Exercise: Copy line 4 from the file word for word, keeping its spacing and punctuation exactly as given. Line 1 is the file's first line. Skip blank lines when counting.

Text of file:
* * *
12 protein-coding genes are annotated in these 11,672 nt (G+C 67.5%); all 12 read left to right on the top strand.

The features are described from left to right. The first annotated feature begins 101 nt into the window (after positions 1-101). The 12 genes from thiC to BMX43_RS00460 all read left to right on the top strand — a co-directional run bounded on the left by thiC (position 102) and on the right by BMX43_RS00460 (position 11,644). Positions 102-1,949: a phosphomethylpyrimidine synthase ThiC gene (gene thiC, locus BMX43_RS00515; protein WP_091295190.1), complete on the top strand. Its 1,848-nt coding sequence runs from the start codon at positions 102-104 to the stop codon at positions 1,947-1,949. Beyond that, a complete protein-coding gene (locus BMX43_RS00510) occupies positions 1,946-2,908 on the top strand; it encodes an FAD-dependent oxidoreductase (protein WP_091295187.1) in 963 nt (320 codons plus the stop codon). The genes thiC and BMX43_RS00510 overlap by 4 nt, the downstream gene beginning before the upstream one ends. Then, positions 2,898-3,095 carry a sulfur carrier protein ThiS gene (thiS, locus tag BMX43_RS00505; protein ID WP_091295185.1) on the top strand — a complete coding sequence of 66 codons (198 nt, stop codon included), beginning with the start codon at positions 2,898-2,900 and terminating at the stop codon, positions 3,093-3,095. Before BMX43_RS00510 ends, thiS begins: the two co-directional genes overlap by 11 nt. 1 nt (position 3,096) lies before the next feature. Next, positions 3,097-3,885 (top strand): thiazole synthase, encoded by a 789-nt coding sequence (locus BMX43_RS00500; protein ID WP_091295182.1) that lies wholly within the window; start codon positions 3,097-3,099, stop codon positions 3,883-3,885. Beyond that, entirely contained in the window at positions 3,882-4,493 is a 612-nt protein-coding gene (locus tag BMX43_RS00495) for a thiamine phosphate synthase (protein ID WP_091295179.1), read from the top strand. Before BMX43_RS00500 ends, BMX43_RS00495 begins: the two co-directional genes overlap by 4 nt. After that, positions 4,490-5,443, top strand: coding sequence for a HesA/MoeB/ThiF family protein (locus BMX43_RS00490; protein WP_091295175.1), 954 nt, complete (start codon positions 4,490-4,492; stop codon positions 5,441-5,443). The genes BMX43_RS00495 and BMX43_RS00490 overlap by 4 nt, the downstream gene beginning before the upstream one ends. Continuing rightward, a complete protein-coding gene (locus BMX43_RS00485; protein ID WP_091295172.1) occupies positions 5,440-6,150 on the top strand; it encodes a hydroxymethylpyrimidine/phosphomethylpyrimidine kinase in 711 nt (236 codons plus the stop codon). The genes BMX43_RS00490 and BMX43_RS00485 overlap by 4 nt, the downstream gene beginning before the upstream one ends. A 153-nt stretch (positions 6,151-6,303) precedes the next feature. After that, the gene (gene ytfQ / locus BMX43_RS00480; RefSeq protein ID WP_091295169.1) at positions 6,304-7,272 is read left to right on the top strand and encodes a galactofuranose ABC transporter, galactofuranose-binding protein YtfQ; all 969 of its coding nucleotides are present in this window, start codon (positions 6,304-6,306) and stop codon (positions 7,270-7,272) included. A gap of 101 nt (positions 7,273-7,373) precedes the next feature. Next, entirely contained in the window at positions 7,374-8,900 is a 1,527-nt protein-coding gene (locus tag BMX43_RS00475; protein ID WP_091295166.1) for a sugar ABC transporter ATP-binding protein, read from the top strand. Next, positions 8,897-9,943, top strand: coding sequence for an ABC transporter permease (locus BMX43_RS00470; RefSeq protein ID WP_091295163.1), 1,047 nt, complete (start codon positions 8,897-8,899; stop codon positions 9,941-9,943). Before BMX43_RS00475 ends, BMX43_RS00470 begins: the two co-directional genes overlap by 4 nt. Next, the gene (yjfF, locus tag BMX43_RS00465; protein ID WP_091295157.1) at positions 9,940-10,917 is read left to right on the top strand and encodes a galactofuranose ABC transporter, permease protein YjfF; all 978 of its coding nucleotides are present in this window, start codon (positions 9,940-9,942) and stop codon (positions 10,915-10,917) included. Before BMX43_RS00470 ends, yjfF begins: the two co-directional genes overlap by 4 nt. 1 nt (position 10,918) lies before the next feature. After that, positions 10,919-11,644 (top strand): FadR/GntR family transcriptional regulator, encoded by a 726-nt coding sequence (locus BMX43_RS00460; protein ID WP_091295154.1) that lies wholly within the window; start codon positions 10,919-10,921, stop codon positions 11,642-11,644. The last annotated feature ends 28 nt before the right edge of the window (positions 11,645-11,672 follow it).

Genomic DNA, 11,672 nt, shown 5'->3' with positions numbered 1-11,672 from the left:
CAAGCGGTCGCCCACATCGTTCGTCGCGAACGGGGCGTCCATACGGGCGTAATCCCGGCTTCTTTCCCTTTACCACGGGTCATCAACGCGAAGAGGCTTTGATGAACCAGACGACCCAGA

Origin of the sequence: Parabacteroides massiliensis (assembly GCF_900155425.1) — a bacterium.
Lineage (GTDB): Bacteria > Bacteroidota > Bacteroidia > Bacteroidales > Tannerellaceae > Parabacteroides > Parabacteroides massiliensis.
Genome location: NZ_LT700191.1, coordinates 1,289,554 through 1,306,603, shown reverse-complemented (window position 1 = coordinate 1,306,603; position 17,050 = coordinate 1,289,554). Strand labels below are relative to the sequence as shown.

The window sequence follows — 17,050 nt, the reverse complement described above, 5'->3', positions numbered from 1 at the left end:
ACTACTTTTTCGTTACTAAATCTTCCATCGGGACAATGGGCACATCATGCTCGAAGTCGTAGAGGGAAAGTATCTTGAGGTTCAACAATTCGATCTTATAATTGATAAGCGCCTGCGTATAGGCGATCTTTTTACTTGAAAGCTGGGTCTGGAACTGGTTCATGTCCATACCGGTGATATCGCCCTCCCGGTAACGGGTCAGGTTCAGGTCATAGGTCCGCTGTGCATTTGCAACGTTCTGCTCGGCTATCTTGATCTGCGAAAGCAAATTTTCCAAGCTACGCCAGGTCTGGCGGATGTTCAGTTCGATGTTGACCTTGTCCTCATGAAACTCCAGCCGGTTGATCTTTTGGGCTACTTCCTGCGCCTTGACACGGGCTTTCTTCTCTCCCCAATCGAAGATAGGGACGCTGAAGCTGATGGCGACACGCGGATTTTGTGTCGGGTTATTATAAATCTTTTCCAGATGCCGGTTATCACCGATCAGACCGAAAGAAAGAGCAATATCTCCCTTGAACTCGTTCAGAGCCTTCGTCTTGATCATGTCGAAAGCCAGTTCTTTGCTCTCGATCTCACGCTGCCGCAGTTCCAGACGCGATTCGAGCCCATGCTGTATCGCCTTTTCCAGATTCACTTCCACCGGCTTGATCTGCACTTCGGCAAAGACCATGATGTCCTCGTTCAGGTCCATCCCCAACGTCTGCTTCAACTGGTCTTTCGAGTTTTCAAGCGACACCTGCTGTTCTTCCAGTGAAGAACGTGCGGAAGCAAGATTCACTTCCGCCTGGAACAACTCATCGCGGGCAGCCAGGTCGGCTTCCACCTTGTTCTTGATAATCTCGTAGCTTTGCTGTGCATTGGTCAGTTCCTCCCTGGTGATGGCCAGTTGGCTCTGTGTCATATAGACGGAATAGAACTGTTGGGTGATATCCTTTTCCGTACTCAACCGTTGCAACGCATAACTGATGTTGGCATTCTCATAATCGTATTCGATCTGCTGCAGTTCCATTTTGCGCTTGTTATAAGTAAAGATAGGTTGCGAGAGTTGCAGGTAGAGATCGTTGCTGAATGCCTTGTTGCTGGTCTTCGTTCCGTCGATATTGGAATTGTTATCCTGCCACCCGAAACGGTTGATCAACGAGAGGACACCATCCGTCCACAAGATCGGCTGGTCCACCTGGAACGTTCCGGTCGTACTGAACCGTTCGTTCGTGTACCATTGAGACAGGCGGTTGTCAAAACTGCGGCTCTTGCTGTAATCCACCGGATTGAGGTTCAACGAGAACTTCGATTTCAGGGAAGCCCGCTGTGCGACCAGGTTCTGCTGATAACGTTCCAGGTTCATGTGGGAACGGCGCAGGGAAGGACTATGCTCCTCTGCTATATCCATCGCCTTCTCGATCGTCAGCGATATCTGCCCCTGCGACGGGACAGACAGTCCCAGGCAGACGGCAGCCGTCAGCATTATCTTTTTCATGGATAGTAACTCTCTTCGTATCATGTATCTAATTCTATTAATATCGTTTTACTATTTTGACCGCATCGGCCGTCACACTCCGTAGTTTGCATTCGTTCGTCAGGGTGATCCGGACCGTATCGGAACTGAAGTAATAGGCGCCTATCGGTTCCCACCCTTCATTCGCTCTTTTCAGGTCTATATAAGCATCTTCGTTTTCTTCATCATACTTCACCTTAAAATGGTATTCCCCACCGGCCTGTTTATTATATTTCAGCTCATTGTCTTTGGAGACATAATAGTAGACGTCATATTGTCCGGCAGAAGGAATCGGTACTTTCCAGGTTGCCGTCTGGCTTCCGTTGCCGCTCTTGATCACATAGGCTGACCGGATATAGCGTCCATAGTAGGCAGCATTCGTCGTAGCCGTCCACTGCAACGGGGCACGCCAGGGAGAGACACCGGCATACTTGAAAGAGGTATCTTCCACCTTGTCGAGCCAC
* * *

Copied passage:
CAAGCGGTCGCCCACATCGTTCGTCGCGAACGGGGCGTCCATACGGGCGTAATCCCGGCTTCTTTCCCTTTACCACGGGTCATCAACGCGAAGAGGCTTTGATGAACCAGACGACCCAGA